Archive for December, 2010

Going viral

I’ve been thinking a lot recently about how things go viral in the Internet era.  It just so happens that the timing of my musing has been very close to Fast Company publishing the highly debated results of its Influence Project.  Let me start by saying, I don’t believe that anyone, including pundits Seth Godin and Malcolm Gladwell, have a really good understanding of how and why things go viral.  As  traders on Wall Street or sports teams often do, marketers underestimate the role of randomness in the spread of memes.

The notion of Influentials is seductive because it instills a false sense of control while simultaneously promising a better and more reliable return on marketing dollars spent.  I think Influentials undeniably exist, just perhaps not in quite the same form or as abundantly as some might have originally conceived. Duncan Watt’s has argued rather persuasively that the statistical evidence and computer modeling do not support the popular theories on Influentials.  He’s developed something of a hybrid approach to instigating an ideavirus that employs some familiar mass marketing tactics, such as the banner ad.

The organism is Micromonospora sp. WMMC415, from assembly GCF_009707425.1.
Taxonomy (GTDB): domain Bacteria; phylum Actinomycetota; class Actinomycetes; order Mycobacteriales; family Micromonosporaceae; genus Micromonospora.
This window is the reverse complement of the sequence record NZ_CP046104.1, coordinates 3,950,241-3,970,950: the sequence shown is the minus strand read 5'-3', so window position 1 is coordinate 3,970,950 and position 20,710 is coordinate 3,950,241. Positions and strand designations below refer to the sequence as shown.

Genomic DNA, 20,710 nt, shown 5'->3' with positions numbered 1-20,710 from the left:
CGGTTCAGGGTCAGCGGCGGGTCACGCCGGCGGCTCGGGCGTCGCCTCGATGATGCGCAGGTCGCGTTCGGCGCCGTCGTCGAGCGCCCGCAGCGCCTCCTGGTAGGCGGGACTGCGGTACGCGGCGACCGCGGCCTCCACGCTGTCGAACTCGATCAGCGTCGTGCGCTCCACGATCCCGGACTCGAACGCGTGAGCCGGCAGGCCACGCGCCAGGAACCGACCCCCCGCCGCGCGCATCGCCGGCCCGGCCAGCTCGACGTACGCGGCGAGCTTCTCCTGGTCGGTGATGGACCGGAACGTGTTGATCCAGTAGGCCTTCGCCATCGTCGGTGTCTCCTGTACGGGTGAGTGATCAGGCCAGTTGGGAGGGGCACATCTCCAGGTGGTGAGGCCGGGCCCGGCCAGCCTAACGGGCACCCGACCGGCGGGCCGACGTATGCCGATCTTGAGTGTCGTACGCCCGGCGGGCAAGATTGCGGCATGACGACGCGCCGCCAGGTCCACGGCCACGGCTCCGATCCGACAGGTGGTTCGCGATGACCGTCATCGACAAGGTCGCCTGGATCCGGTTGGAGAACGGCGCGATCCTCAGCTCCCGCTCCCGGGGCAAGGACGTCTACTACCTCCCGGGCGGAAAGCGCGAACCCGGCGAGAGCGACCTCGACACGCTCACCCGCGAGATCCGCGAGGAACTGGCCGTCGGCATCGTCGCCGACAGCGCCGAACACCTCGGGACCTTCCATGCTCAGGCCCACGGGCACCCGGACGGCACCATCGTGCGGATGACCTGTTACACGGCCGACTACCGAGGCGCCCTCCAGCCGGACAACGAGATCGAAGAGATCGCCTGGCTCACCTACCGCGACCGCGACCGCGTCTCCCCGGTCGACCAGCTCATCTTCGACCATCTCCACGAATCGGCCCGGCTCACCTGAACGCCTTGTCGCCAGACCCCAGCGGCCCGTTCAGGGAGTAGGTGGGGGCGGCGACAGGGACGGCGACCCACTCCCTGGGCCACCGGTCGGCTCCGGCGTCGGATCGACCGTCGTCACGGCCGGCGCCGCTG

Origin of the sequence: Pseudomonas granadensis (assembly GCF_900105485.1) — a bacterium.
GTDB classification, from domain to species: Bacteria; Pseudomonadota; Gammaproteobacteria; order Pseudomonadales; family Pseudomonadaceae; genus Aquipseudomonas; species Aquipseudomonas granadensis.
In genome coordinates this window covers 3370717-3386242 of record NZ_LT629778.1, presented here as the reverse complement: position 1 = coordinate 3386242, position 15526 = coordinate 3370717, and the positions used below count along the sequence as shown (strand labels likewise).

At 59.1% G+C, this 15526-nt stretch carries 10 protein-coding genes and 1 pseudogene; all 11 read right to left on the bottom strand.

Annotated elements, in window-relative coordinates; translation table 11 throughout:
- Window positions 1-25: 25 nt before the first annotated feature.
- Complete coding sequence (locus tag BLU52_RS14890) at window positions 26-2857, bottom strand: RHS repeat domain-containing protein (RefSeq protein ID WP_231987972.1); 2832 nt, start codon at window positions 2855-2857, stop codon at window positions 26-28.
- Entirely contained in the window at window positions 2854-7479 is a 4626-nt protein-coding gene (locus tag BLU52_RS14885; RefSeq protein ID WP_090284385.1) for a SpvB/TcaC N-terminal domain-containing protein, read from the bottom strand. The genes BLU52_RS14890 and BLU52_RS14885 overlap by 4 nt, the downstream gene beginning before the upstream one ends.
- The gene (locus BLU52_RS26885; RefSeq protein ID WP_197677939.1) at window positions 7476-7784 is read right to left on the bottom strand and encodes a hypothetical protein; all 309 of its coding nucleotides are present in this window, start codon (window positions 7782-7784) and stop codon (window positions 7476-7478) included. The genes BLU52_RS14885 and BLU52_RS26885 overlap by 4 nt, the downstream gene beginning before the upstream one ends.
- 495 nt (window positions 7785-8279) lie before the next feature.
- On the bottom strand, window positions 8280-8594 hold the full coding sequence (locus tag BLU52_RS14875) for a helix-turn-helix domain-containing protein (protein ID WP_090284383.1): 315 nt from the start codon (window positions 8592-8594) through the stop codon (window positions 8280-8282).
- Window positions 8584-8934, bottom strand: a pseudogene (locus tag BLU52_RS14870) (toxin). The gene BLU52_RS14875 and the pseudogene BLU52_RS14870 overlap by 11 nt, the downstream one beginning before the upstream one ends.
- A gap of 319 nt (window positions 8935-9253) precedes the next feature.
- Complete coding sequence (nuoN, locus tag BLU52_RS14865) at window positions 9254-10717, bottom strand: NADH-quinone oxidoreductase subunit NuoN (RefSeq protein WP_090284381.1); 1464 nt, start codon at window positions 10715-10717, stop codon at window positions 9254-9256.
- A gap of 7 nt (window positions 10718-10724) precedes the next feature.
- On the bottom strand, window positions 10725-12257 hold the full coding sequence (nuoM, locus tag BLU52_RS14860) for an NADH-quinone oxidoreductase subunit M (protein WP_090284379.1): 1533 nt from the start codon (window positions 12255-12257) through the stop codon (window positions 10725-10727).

Ultimately I think marketers are at the point in their understanding of virality where product developers were a few years back when the evangelists for design thinking sprung on the scene to dispel the mysteries of innovation.  Innovation is something like a chemical reaction.  At first glance it may seem to happen almost spontaneously, as though through some magic, but once understood chemical reactions can be manipulated by catalysts and strung together in a series of reactions to get desired compounds. The study of innovation has lead to the identification of factors (e.g. catalysts) that help promote innovation.  Consulting firms have even begun promising predictable results using a (semi)structured, repeatable approach to innovation.  Similarly, I think we can identify some guiding principles of viral marketing: